“Joy In Hope, Patience In Affliction” ( Psalm 27: 14, NEB ) by Carley Evans


“Wait for the Lord; be strong, take courage, and wait for the Lord.”

I can’t think of more comforting and yet challenging words than these. We are reminded that God acts; He is not idle. But the call to wait for the Lord, to be strong and take courage also implies that something difficult, even painful has entered our lives. We are staggering; we are fainting from woe. We can barely eat; we do not know the comfort of sleep. We each cry out, “I am wearied with groaning; all night long my pillow is wet with tears, I soak my bed with weeping. Grief dims my eyes; they are worn out with all my woes.” (Psalm 6: 6-7)

The comfort is that “though [our] fathers and [our] mothers forsake [us], the Lord takes [us] into His care.” (Psalm 27:10) In the Lord, “[we] find refuge.” (Psalm 7: 1) Yet, often we are left feeling abandoned, crying out: “When my prayer comes back unanswered, I walk with head bowed in grief as if for a brother; as one in sorrow for his mother I lay prostrate in mourning… O Lord, how long wilt Thou look on at those who hate me for no reason?” (Psalm 35: 13-14, 17)

We must remain “joyful in hope, patient in affliction” writes Paul. (Romans 12:12, NIV) This joyful hope as we wrestle with pain and a feeling of unanswered prayer is the essence of our faith, our belief in the essential goodness of our God. Without this faith, we are unable to “be strong” or to “take courage.” Without this faith in God’s perfection, we do not “wait for the Lord.”

Know that God is good, that He loves us beyond measure, beyond comprehension. Like the psalmist, we each must say: “But for my part I trust in Thy true love. My heart rejoices, for Thou hast set me free. I sing to the Lord, who grants all my desire.” (Psalm 13:5-6)

“Joy Is Possible” (Romans 12: 12, HCSB) by Carley Evans


Paul expects us to “rejoice in hope; be patient in affliction; be persistent in prayer.” Our hope rests on the finished work of Jesus Christ. Therefore, joy is possible. In moments of pain, our patience emerges from Christ’s own patience as He endures the Cross. Our prayer life is also continuous and persistent as we walk within the power of the Holy Spirit.

Be joyful, be patient, be persistent. “Do not be conquered by evil, but conquer evil with good.” (Romans 12: 21)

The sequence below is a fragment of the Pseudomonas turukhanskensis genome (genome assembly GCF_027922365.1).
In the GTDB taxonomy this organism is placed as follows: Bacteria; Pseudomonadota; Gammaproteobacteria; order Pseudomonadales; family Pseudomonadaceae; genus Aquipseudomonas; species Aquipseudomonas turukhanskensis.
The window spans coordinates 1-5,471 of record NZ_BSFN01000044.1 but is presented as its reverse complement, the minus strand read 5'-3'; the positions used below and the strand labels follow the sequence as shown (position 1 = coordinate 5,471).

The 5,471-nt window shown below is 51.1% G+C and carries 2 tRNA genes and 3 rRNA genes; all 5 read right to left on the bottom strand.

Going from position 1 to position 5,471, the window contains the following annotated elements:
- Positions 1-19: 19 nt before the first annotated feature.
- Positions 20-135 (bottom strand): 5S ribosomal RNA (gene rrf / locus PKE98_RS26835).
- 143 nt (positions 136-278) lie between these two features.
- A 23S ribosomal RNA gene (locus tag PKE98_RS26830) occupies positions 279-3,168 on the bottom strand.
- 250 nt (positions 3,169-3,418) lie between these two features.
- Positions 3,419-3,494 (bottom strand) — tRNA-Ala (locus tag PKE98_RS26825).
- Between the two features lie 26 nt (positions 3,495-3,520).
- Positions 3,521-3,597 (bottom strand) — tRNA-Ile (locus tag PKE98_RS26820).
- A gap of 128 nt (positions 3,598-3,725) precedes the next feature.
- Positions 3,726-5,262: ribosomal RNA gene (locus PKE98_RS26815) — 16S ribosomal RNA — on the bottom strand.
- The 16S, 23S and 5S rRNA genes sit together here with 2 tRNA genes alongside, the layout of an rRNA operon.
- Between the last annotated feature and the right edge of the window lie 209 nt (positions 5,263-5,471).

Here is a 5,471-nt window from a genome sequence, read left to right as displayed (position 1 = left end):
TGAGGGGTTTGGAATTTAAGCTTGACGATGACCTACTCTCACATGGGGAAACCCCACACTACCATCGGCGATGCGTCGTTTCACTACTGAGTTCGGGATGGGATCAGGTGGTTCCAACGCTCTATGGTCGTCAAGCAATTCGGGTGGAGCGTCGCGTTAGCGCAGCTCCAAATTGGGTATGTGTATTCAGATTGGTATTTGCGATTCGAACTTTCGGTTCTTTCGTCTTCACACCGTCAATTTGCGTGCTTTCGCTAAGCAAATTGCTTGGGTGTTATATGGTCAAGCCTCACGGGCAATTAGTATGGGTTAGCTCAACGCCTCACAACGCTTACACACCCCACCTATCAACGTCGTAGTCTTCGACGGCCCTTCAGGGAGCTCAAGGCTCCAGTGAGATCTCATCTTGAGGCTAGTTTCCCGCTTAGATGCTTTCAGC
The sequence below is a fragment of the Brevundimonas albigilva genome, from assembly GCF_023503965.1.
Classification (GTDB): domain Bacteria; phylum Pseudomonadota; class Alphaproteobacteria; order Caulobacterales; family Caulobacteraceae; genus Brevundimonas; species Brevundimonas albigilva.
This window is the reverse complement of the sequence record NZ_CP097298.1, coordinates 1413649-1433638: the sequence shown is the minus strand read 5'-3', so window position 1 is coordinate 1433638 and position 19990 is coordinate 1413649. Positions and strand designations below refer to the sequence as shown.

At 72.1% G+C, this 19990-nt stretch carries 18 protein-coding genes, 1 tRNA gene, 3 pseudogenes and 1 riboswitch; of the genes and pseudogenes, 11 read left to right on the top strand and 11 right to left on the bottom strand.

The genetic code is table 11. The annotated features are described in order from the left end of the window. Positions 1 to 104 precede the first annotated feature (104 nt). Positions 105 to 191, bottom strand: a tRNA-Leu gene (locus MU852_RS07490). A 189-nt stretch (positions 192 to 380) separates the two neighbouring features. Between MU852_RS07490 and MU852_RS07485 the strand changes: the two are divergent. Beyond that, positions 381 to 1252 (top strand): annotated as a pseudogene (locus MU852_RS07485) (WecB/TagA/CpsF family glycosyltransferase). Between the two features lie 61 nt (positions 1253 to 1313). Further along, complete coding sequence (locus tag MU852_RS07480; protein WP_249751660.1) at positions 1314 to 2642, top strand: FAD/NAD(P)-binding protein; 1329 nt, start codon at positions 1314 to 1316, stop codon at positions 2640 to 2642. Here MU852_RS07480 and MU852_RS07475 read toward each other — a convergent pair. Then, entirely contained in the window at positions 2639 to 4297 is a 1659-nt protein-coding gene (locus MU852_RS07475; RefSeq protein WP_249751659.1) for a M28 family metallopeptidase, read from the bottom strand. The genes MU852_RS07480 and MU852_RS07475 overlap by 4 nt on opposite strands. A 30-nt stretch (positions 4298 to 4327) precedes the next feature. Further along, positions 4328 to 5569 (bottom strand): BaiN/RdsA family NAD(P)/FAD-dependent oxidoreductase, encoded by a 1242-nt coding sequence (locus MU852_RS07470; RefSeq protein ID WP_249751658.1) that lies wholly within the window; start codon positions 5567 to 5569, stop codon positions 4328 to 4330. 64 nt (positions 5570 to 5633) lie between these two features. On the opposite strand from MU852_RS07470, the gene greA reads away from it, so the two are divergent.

“Our Comfort Also Overflows” (2 Corinthians 1: 3 – 4, HCSB) by Carley Evans


Paul strongly reminds us that God is “the Father of mercies and the God of all comfort. He comforts us in all our affliction.”

As we receive comfort in all troubled situations, so we are able and expected to comfort others as they face any affliction.

“For since [Jesus] Himself is tested and suffers, He is able to help those who are tested.” (Hebrews 2: 18) Since He helps us in our sufferings, we should help others as they face hardships.

Often the best person to aid another in a troubled place is the one who has been in that same difficulty. Unless you have experienced a particular hardship, it is impossible to honestly say to the other, “I understand how you feel.”

Additionally, God expects us to show others mercy as He is merciful to us. How can we hold a grudge against another when Jesus so readily forgives us our sins?

Jesus says, “{God] is gracious to the ungrateful and evil. Be merciful, just as your Father also is merciful. Do not judge, and you will not be judged. Do not condemn, and you will not be condemned. Forgive, and you will be forgiven.” (Luke 6: 35 – 37)

Let us remember that “as the sufferings of Christ overflow to us, so through Christ our comfort also overflows.” (2 Corinthians 1: 5)

“Eternal Weight Of Glory” (2 Corinthians 4: 16 – 17, ESV) by Carley Evans


Consider that carrying the eternal weight of glory needs preparation. “So we do not lose heart. Though our outer self is wasting away, our inner self is being renewed day by day.”

Compared to the weight of glory, the afflictions we bear now are said to be light, fleeting, bearable.

The Holy Spirit within us is the guarantee that “what is mortal may be swallowed up by life.” (2 Corinthians 5: 4) Presently “we groan, longing to put on our heavenly dwelling.” (2 Corinthians 5: 2) We long for our better country.

“From now on, therefore, we regard no one according to the flesh.” (2 Corinthians 5: 16) Instead, we see each other as new creations in Christ, born again of the Spirit of Christ, who died for us. Compared to His sufferings, our afflictions are truly inconsequential.

“As servants of God we commend ourselves in every way: by great endurance, in afflictions, hardships, calamities.” (2 Corinthians 6: 4) We also commend ourselves “by the power of God; with the weapons of righteousness.” (2 Corinthians 6: 7)

We are being prepared for the eternal weight of His glory.